Thursday, August 10, 2006

Release of Indonesian avian, human H5N1 viruses may offer insights on spread

Release of Indonesian avian, human H5N1 viruses may offer insights on spread
18:21:18 EDT Aug 10, 2006
Canadian Press: HELEN BRANSWELL, The Canadian Press
(CP) - The scientific community may soon have a clearer picture of what is going on with the H5N1 avian flu virus in Indonesia, the country which most concerns many experts following the worrisome virus.

After hoarding for months the genetic blueprints of the viruses isolated from both poultry and people, Indonesian officials have done an about-face and are sharing a large number of both avian and human viral isolates.

A scientist with the UN's Food and Agriculture Organization confirmed Thursday that Indonesia recently sent 91 avian viruses to the Geelong Laboratory in Australia, a reference lab for the FAO.

"We managed to get 91 isolates out to Geelong about two weeks ago. Took us months to get it to happen. But they arrived I think about 10 days ago or something like that - in good condition," Dr. Peter Roeder, an animal health officer with the Rome-based FAO, said in an interview.

"It will make a tremendous difference in the interpretation of the sequence data of the human viruses."

Last week the country's health minister, Siti Fadilah Supari, announced that Indonesia wanted the genetic sequences of all the viruses isolated from human cases in Indonesia to be put into open access databases where any scientist could study them.

The ability to compare the viruses spreading through bird populations to the ones that have jumped into people should provide badly needed insight into the H5N1 situation in Indonesia, where investigators have often been stumped trying to determine how people contracted the virus. A number of investigations have shown few if any links between human cases and infected birds.

The Geelong lab has been working to sequence the avian viruses and should have some initial results any day now, Roeder said. That information will be placed in the public domain, he added.

"As soon as the sequence data become available to the government of Indonesia we have an agreement with them that they'll make it available to the international community."

Sequence data for viruses isolated from about 40 human cases has in recent days been placed in public access databases. When the World Health Organization learned Indonesia was willing to share the data, it asked the two laboratories that had sequenced the viruses for Indonesia to put the information into the public domain. Up until then the data had been stored in a password-protected database accessible only to scientists working for the WHO or for laboratories that do this type of work for the organization.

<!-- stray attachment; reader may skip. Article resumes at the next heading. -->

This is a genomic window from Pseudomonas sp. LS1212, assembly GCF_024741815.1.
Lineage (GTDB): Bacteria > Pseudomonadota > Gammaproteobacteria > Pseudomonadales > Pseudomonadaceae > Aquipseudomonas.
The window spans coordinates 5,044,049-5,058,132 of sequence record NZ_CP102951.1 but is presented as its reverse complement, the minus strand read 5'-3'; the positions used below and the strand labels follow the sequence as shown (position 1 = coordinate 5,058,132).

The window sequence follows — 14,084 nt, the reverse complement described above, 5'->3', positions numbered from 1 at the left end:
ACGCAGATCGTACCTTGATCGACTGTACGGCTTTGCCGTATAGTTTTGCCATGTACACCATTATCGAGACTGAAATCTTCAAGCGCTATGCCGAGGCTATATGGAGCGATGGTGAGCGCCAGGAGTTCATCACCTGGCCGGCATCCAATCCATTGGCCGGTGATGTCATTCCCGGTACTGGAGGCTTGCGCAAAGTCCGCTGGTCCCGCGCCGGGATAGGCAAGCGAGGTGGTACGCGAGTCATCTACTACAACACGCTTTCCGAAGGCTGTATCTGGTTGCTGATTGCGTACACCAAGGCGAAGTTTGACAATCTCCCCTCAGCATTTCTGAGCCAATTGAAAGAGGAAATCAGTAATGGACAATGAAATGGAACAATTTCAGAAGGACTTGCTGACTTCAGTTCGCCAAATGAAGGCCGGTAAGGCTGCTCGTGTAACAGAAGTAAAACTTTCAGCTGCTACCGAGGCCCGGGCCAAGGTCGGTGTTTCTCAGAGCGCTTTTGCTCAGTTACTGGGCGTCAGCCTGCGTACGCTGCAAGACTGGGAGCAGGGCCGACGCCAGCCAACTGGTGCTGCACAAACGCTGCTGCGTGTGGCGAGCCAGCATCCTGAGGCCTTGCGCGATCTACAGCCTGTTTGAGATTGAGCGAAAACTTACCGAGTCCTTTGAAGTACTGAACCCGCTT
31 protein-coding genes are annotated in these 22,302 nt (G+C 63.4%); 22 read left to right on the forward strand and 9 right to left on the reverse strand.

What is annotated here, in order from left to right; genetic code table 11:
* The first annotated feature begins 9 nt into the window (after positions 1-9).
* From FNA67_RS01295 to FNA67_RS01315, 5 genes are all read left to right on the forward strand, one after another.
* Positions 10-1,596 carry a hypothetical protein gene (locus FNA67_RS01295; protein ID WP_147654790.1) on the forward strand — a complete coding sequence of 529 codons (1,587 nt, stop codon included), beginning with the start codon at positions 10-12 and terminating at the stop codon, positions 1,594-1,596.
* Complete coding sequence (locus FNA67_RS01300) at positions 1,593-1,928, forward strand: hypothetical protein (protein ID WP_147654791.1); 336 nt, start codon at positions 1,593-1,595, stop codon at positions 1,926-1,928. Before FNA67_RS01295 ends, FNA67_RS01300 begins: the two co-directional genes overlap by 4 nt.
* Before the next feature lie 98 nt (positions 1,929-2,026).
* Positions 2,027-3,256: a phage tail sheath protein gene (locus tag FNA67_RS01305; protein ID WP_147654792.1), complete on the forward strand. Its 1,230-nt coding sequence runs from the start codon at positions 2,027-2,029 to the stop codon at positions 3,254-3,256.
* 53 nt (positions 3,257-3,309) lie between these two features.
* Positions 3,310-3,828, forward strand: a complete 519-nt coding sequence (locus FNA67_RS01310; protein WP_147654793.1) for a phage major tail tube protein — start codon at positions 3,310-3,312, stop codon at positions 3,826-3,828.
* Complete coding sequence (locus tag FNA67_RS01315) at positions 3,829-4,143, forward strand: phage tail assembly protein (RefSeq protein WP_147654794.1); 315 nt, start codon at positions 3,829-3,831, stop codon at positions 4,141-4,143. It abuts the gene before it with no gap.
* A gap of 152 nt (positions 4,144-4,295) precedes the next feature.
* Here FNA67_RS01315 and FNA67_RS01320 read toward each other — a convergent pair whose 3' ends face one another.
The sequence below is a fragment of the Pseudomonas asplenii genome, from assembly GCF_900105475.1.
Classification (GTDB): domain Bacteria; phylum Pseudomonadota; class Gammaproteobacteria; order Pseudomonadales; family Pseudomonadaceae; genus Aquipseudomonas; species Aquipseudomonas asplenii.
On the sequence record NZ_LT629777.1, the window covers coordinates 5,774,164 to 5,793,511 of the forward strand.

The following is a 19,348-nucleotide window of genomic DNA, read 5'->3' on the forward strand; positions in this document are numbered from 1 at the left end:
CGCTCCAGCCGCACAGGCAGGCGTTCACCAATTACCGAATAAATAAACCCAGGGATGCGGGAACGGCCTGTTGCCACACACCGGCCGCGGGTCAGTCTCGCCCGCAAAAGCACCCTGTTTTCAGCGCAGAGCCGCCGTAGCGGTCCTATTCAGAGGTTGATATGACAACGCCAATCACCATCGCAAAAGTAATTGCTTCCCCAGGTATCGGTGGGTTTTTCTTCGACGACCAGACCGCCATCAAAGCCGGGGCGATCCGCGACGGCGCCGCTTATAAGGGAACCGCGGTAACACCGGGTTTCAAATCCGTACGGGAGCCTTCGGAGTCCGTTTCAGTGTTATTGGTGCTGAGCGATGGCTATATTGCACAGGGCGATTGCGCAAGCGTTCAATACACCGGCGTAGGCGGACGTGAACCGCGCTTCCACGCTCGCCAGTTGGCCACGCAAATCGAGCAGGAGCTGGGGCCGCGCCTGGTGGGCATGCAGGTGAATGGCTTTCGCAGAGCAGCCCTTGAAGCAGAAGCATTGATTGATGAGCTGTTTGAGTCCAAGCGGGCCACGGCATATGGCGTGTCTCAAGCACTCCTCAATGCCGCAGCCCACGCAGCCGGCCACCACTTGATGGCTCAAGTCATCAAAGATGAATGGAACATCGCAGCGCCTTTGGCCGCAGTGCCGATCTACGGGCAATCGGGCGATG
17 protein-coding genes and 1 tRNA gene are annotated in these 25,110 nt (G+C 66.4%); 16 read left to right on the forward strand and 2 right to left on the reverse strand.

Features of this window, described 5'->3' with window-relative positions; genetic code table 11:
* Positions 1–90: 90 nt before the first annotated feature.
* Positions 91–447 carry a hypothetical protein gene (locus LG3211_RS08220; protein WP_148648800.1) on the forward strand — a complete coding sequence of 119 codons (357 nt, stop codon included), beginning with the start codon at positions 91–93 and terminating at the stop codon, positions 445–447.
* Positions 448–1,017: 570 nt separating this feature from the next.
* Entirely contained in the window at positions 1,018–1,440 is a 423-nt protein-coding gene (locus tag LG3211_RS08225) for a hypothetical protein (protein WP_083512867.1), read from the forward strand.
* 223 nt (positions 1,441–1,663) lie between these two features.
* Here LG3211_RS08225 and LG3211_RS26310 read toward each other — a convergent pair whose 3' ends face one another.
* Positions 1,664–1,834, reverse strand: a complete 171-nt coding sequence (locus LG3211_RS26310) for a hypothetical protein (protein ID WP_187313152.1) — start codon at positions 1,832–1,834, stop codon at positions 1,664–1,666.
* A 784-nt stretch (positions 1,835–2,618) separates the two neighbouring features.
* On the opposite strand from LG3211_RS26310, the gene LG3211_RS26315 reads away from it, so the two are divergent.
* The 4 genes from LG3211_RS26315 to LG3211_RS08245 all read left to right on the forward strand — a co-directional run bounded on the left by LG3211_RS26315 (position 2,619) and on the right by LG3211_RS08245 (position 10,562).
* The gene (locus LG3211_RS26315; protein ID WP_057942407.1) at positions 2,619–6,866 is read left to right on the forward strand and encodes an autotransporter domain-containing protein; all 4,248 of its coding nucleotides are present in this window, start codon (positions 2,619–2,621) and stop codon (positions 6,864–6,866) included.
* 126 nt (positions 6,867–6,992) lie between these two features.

The two labs quickly complied with the WHO request.

Last Friday, scientists at the U.S. Centers for Disease Control in Atlanta transferred the data into the open access database housed by the U.S. Department of Energy's Los Alamos National Laboratory, whose computers also host the password protected databank. The CDC was also in the process of logging the material into a second public access database, Genbank, the director of the agency's influenza division, Dr. Nancy Cox, said earlier this week.

The second laboratory, at the University of Hong Kong, is run by noted influenza expert Dr. Malik Peiris. In an interview Thursday, he confirmed that his team put the data into the Los Alamos database last Saturday.

Dr. Ilaria Capua, an Italian veterinary virologist who has spearheaded a campaign to put sequence data for all H5N1 viruses in the public domain, said Indonesia's move may be part of a trend to greater openness.

"There is a growing consensus on this data sharing," Capua, who runs an avian influenza reference laboratory for the International Organization for Animal Health, said from Rome.

"I would applaud Indonesia and then invite all the other health ministers (of affected countries) to follow that example. And then the veterinary isolates will come."

As for the human isolates, Peiris said there is a lot of overlap between the viruses his lab sequenced and the work done by the CDC.

Peiris said the viruses isolated from human cases showed no evidence of having swapped genes - the process is called reassortment - with flu viruses from humans, pigs or other mammals. Reassortment is one of the ways an avian flu virus could acquire the ability to spread easily to and among people, a development that would lead to a flu pandemic.

"There isn't anything (evident in the human isolates) that rings particular alarm bells as such," Peiris said.

But he suggested the viruses that infected people in Indonesia are only one part of the picture of what is going on there.

"It is probably important to have more avian virus sequences from the same geographical areas where the human cases are coming from," he said from Hong Kong.

Experts tracking the dangerous and economically devastating H5N1 virus have been concerned about Indonesia, where inadequate control methods have led to widespread outbreaks across the vast and densely populated archipelago.

Indonesia trailed other affected Asian countries in developing human cases, marking its first in July 2005. But since then cases in Indonesia have cropped up at a rate unparalleled elsewhere. And the country's H5N1 death toll recently surpassed that of Vietnam to make Indonesia the country that has lost the most lives to the virus.

Indonesia has logged 56 confirmed human cases, 44 of which have been fatal. Globally 236 cases of H5N1 infection have been confirmed in 10 countries since late 2003 and 138 of those people have died.

© The Canadian Press, 2006


Post a Comment

Links to this post:

Create a Link

<< Home